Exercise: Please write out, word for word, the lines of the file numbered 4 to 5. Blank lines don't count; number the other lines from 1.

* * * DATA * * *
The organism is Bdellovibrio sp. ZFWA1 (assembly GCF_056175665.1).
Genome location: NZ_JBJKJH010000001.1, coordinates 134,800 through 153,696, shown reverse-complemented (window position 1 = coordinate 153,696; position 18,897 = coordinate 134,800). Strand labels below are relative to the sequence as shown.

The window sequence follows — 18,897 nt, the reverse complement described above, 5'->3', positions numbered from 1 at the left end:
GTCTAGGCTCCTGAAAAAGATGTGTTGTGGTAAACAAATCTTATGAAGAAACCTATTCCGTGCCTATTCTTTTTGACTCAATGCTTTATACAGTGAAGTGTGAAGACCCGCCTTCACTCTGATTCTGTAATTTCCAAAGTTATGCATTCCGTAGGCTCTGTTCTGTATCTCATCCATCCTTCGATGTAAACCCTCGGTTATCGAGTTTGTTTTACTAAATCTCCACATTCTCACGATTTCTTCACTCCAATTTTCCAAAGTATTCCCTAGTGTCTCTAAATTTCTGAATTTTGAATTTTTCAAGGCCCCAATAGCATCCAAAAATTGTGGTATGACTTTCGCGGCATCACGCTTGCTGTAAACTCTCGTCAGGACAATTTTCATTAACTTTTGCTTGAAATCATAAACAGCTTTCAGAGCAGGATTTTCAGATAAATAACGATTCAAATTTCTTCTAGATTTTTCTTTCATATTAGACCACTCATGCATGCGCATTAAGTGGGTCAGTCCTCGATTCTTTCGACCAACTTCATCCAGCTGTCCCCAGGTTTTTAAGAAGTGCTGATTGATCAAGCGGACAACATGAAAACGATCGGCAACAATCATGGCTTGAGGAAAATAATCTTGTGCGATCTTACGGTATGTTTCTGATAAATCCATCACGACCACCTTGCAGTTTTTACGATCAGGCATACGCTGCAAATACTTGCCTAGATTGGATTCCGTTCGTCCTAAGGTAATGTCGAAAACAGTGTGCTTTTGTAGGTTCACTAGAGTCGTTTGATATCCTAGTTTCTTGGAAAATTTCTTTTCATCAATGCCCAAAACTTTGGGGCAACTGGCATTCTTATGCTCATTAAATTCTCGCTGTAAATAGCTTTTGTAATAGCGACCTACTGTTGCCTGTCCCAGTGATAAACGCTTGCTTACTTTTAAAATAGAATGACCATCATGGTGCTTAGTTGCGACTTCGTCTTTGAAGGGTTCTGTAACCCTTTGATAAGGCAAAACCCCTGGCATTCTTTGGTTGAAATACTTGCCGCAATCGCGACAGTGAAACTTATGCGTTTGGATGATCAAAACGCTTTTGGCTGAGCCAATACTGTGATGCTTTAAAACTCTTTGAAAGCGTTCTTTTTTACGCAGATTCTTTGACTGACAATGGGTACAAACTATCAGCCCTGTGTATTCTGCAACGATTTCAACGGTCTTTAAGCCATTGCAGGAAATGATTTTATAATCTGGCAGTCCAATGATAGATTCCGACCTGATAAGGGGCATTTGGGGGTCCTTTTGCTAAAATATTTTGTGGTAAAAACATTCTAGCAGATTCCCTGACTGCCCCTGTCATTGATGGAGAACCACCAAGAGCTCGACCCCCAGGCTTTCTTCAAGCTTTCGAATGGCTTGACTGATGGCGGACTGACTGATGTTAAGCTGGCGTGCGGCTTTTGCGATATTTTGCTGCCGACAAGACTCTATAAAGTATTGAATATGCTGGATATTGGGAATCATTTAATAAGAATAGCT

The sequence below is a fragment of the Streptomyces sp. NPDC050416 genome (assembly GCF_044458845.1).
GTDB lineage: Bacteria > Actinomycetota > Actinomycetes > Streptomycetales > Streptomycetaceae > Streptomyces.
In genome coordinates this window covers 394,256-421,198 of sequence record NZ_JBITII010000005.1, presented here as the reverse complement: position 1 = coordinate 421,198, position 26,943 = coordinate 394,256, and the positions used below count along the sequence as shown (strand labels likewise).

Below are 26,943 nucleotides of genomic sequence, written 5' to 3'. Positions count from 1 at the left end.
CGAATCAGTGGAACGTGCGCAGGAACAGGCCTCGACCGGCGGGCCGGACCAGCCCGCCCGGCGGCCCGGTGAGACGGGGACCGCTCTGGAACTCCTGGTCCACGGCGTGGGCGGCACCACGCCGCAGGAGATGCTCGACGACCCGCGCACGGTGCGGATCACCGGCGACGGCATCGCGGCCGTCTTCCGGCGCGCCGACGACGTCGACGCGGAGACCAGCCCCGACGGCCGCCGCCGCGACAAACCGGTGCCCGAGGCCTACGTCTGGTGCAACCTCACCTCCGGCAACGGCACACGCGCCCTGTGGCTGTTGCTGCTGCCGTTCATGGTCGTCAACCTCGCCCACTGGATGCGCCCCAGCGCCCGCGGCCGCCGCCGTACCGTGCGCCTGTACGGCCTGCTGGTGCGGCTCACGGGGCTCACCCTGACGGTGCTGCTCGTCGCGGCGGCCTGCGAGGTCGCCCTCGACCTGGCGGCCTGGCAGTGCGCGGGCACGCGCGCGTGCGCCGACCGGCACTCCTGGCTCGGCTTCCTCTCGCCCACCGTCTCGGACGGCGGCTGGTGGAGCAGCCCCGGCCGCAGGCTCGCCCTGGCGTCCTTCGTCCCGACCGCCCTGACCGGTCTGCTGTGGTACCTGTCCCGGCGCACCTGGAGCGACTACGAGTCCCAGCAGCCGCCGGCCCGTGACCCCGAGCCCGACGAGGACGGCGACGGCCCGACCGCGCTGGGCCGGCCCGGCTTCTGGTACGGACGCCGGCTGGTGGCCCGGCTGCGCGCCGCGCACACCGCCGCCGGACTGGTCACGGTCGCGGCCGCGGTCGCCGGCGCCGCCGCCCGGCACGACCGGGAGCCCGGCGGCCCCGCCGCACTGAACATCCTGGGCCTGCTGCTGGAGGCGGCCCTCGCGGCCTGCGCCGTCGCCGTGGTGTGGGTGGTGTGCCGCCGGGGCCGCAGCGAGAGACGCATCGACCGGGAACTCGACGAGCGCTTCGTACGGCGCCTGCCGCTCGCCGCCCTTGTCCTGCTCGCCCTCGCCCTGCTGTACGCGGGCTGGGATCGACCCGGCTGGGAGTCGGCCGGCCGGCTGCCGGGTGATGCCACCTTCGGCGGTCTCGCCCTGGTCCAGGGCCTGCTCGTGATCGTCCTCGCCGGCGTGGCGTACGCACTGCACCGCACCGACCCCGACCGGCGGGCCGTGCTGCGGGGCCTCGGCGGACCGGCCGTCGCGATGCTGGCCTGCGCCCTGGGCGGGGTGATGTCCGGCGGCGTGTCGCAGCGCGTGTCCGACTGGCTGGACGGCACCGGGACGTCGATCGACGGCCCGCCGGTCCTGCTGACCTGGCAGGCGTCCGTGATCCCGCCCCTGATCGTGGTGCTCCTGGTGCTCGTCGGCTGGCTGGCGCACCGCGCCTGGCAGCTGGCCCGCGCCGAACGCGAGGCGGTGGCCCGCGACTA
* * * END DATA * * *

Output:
GTCTAGGCTCCTGAAAAAGATGTGTTGTGGTAAACAAATCTTATGAAGAAACCTATTCCGTGCCTATTCTTTTTGACTCAATGCTTTATACAGTGAAGTGTGAAGACCCGCCTTCACTCTGATTCTGTAATTTCCAAAGTTATGCATTCCGTAGGCTCTGTTCTGTATCTCATCCATCCTTCGATGTAAACCCTCGGTTATCGAGTTTGTTTTACTAAATCTCCACATTCTCACGATTTCTTCACTCCAATTTTCCAAAGTATTCCCTAGTGTCTCTAAATTTCTGAATTTTGAATTTTTCAAGGCCCCAATAGCATCCAAAAATTGTGGTATGACTTTCGCGGCATCACGCTTGCTGTAAACTCTCGTCAGGACAATTTTCATTAACTTTTGCTTGAAATCATAAACAGCTTTCAGAGCAGGATTTTCAGATAAATAACGATTCAAATTTCTTCTAGATTTTTCTTTCATATTAGACCACTCATGCATGCGCATTAAGTGGGTCAGTCCTCGATTCTTTCGACCAACTTCATCCAGCTGTCCCCAGGTTTTTAAGAAGTGCTGATTGATCAAGCGGACAACATGAAAACGATCGGCAACAATCATGGCTTGAGGAAAATAATCTTGTGCGATCTTACGGTATGTTTCTGATAAATCCATCACGACCACCTTGCAGTTTTTACGATCAGGCATACGCTGCAAATACTTGCCTAGATTGGATTCCGTTCGTCCTAAGGTAATGTCGAAAACAGTGTGCTTTTGTAGGTTCACTAGAGTCGTTTGATATCCTAGTTTCTTGGAAAATTTCTTTTCATCAATGCCCAAAACTTTGGGGCAACTGGCATTCTTATGCTCATTAAATTCTCGCTGTAAATAGCTTTTGTAATAGCGACCTACTGTTGCCTGTCCCAGTGATAAACGCTTGCTTACTTTTAAAATAGAATGACCATCATGGTGCTTAGTTGCGACTTCGTCTTTGAAGGGTTCTGTAACCCTTTGATAAGGCAAAACCCCTGGCATTCTTTGGTTGAAATACTTGCCGCAATCGCGACAGTGAAACTTATGCGTTTGGATGATCAAAACGCTTTTGGCTGAGCCAATACTGTGATGCTTTAAAACTCTTTGAAAGCGTTCTTTTTTACGCAGATTCTTTGACTGACAATGGGTACAAACTATCAGCCCTGTGTATTCTGCAACGATTTCAACGGTCTTTAAGCCATTGCAGGAAATGATTTTATAATCTGGCAGTCCAATGATAGATTCCGACCTGATAAGGGGCATTTGGGGGTCCTTTTGCTAAAATATTTTGTGGTAAAAACATTCTAGCAGATTCCCTGACTGCCCCTGTCATTGATGGAGAACCACCAAGAGCTCGACCCCCAGGCTTTCTTCAAGCTTTCGAATGGCTTGACTGATGGCGGACTGACTGATGTTAAGCTGGCGTGCGGCTTTTGCGATATTTTGCTGCCGACAAGACTCTATAAAGTATTGAATATGCTGGATATTGGGAATCATTTAATAAGAATAGCT

The sequence below is a fragment of the Streptomyces sp. NPDC050416 genome (assembly GCF_044458845.1).